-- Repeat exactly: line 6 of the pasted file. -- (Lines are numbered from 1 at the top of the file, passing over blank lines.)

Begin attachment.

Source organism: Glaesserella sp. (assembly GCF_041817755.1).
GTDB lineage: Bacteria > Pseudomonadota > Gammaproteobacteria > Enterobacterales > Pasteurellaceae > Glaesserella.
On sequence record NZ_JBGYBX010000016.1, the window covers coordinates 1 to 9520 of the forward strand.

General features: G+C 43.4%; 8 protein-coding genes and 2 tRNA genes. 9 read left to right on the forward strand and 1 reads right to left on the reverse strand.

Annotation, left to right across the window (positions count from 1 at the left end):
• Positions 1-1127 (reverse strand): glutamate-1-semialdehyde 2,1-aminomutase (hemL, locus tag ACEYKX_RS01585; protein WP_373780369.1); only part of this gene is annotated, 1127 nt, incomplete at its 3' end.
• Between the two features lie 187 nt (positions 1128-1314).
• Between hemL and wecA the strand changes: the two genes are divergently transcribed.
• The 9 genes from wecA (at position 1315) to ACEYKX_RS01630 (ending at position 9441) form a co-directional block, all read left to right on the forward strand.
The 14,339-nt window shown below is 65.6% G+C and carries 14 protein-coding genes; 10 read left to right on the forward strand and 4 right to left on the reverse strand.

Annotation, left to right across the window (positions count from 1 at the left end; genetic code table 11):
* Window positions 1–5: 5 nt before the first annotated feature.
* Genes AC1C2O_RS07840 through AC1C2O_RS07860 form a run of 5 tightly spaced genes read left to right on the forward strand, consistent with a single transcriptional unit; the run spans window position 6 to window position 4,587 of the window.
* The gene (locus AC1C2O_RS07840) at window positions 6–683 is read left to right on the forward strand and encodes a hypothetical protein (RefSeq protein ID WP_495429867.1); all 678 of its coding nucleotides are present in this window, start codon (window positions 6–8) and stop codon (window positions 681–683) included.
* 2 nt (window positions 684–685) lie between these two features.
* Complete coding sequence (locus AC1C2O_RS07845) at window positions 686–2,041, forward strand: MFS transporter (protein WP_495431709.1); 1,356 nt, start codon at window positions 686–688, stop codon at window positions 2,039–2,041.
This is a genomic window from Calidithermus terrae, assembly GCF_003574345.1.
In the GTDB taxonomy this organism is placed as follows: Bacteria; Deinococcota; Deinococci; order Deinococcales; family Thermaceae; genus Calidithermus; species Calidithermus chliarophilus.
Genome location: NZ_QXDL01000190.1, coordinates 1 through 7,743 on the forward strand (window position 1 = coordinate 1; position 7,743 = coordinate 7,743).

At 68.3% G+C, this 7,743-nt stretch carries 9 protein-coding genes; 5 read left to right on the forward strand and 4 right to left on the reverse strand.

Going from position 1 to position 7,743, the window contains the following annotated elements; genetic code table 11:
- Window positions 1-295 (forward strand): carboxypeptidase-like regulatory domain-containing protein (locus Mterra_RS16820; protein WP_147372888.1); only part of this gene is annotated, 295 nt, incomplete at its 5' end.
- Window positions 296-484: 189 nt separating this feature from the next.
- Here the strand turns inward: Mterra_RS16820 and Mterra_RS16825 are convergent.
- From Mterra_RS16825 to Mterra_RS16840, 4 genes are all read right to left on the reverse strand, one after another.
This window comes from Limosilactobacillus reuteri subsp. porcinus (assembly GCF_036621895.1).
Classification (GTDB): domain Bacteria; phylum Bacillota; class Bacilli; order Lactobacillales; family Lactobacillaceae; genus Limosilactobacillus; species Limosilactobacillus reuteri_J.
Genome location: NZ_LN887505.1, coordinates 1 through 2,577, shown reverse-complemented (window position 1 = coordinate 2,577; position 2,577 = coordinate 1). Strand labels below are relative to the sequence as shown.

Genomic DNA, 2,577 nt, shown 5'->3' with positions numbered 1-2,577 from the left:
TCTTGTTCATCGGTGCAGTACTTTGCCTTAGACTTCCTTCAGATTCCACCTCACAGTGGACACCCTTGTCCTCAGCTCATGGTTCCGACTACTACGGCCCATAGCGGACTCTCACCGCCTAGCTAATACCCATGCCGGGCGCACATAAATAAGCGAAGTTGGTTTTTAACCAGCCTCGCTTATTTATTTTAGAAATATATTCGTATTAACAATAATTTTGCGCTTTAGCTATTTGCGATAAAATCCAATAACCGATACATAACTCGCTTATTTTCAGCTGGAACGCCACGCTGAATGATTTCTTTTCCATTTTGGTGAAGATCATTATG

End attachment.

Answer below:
• Positions 1-1127 (reverse strand): glutamate-1-semialdehyde 2,1-aminomutase (hemL, locus tag ACEYKX_RS01585; protein WP_373780369.1); only part of this gene is annotated, 1127 nt, incomplete at its 3' end.